Second advice – when you are frying rice, always hurry up; always move your body, shaking your back with the wok over a high flame. Keep all your ingredients ready and at hand. Never look for salt during the cooking.

Final advice- If you are very impatient in your life, cooking with a wok is the best teacher for you.

If you aren’t always relaxed or a little enlightened – don’t cook with a wok. 

FRIED RICE Recipe

2 cups rice, cooked and cooled

¼ lb. chicken, raw and diced

1/3  lb. shrimp, shelled and deveined

½ onion, diced

Green of one leek, broken (but not cut) in 2 in. lengths

1/3 leek, chopped coarsely

¼ lb. cooked (or canned) bamboo shoots, diced

1 medium carrot, diced

1 ½ tsp. soy sauce

1 ½ tsp. dry sherry

6 Tbls. vegetable oil

2 eggs, beaten lightly with pinch of salt

Salt

Mix soy sauce, dry sherry and leek greens. Marinade the chicken in this mixture for 15 minutes.

Heat 1 Tbls of oil in wok and stir-fry chicken over high heat until tender. Drain and set aside.

Rub shrimp with salt, wash and drain, and sprinkle with salt again. Heat 1 Tbls. oil, and stir-fry shrimp over high heat until color changes. Remove.

Heat 1 Tbls oil, and stir-fry onion, mushroom, bamboo shoot, and carrot over high heat. Add chicken and shrimp to vegetables, mix and divide into two parts.

Heat 3 Tbls oil and stir-fry leek briefly over high heat, pour in egg mixture and scramble. Remove half of scrambled eggs to plate, leaving half in wok.

Add 1 Tbls oil to wok, heat again, and fry half of cooked rice over high heat until grains are separated, stirring constantly. Then add half of vegetable-meat mixture, and stir well. Add soy sauce and salt to taste. Remove to plate. Repeat with remaining ingredients. Combine in serving dish and serve hot.

Beautiful Movement

We had a wonderful Practical Course at Integral Yoga Institute last weekend.  Seventeen students came from all over the world to study Ohashi Method.  Because this was a very intimate class with only 17 students, each and every one of them was able to receive touch directly from me at least three times.  They very much enjoyed it.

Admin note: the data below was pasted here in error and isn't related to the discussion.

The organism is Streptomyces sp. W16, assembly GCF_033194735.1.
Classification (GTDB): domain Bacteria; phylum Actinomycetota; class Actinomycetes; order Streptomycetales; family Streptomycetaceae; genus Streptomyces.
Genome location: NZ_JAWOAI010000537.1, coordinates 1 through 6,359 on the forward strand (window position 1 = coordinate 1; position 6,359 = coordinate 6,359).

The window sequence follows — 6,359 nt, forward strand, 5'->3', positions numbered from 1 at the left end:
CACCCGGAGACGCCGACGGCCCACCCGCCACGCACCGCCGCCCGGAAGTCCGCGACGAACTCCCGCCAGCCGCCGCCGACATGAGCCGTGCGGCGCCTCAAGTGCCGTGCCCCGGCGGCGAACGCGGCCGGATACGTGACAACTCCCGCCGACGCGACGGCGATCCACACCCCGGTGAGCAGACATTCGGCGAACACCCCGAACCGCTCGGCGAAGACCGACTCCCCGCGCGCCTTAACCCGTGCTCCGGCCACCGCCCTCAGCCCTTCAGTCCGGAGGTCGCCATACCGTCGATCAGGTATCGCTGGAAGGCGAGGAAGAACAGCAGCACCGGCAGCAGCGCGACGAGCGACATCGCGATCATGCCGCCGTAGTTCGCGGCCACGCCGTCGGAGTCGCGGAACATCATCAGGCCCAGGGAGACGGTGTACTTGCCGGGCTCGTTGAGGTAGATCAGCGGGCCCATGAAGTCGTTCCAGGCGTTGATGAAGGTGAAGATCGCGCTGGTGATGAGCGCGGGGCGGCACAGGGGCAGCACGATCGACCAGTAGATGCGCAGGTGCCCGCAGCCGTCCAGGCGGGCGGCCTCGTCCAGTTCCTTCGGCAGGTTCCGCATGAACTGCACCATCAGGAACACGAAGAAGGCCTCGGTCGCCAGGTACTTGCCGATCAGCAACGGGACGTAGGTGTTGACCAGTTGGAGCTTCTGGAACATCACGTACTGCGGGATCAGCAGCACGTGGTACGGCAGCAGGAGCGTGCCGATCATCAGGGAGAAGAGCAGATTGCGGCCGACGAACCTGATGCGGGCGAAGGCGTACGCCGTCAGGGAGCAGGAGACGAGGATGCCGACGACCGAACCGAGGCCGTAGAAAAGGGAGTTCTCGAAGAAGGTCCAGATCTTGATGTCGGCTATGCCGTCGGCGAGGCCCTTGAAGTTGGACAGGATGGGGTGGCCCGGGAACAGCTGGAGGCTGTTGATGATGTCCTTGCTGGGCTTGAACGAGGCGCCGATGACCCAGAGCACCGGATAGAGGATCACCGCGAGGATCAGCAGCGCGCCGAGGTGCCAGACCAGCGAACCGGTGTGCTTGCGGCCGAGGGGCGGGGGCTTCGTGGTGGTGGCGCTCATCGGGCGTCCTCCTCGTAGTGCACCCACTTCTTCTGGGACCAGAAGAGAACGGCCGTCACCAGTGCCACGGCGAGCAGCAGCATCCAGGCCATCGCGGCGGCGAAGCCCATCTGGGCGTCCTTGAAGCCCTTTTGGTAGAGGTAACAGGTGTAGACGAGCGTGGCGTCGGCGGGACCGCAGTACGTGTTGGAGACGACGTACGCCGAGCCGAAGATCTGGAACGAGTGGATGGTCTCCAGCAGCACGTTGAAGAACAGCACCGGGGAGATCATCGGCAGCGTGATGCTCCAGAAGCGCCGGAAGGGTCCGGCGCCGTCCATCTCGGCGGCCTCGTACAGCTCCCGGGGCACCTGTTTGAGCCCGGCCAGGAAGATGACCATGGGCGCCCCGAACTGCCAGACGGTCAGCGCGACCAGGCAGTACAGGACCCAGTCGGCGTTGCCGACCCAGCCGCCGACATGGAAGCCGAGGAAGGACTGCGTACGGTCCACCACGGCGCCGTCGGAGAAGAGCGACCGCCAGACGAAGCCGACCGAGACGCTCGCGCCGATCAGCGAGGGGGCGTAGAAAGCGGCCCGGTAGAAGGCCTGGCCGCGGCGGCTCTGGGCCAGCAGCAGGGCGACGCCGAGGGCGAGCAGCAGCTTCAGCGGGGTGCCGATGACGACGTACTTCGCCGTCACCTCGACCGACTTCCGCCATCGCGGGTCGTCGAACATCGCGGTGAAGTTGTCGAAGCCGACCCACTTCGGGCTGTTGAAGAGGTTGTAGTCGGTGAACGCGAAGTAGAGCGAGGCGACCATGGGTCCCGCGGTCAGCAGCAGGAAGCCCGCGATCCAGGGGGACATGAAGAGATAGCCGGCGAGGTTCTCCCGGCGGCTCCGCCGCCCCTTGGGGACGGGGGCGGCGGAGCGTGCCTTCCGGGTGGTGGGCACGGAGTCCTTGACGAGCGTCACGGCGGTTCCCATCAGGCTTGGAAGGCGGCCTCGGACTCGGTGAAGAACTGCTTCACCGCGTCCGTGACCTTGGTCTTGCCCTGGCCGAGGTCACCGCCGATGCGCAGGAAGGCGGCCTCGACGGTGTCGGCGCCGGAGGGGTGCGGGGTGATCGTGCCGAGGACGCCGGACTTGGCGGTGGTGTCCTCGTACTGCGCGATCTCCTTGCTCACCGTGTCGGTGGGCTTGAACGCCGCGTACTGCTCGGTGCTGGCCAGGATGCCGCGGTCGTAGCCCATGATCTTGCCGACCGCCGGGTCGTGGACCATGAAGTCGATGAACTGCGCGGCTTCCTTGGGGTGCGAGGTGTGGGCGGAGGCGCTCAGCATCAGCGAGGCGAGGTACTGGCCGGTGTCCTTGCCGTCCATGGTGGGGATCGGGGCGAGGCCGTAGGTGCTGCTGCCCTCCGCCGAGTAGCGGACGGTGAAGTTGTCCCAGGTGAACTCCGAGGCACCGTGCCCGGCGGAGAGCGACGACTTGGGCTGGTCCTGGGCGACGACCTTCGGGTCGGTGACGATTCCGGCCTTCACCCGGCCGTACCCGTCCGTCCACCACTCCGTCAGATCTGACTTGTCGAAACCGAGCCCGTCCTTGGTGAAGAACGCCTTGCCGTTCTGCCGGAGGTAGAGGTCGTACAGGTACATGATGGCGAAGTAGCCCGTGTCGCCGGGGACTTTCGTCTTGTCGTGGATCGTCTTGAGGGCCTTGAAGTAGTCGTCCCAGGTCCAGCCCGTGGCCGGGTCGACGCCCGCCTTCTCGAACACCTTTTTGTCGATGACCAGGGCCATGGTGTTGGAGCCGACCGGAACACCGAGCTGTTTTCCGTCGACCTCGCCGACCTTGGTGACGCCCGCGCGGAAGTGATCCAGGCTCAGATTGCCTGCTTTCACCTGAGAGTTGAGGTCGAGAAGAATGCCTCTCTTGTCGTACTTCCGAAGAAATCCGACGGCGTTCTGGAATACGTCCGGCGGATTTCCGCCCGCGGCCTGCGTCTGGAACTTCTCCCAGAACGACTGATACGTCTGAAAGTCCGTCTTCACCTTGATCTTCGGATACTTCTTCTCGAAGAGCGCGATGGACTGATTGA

It is wonderful to see beginners and professional bodyworkers alike improve and change how their bodies move.  When your body moves right, with less effort and greater efficiency, your whole self feels better. This is particularly important for bodyworkers who give so much of themselves. But it is important for everyone.

Poor posture causes many physical pains. With poor posture your muscles are stretched all the time. This makes them feel sore and tired because they are working when and in ways they don’t need to be. Poor posture means you are working against gravity. Using gravity and being in tonus (relaxed alignment), means your posture will improve. When we teach the Ohashi Method (or Ohashiatsu), we teach students how to use gravity and their Hara ~ your center of being, movement and strength ~ which many now call your “core.”  When you learn to move from Hara, your body moves with less effort ~ in everything you do ~ and more efficiently.  When you move from Hara, your whole life improves and becomes easier.

Some students took short videos during the course so you may see them on YouTube soon. There are already many videos to be seen there of our instructors and of me teaching around the world. We have our own channel on YouTube, “ohashiinstitute” which we will soon be expanding. So I hope you all enjoy!

On Monday, Bonnie and I will fly to Valencia, Spain.  Valencia is like a small Paris because of the beautiful architecture of the older section of the city. There I will teach Healing Scarf Therapy, Emotional Problems and Meridian Therapy, and Oriental Diagnosis, from May 3-6.  I will teach in English with translators, so if you want to fly over and join us, we would be so happy!

Health & Peace,

                               Ohashi

For more information on studying the Ohashi Method/Ohashiatsu, log on to Ohashiatsu.org, or Ohashi.com.  You may also LIKE our fan page on Facebook.

Cherry Blossom Festival

Image

Today, Wednesday, April 18,I will go to the Brooklyn botanical gardens to see the Cherry blossoms– the Japanese ritual of Sakaru.  Then I go on to Integral Yoga Institute to teach my Practical Course tomorrow.  ~ Ohashi

The Japanese cherry blossom tree, better known as Sakura, holds a special place in the hearts of Japanese. If you do not already know, Sakura bloom in early spring around Japan starting in Okinawa and run north to Hokkaido. In times gone by the short life of the Sakura blossoms symbolically represented the life of the samurai, meaning that life was beautiful however short. The aforementioned symbolism still holds sway in the heart of many Japanese.

Viewing Sakura, cherry blossom is a spring ritual for most Japanese. Visit at day or at night during the spring season any shrine or park for various hanami, blossom viewing activities which include traditional dances, lantern lighting, and food and drink.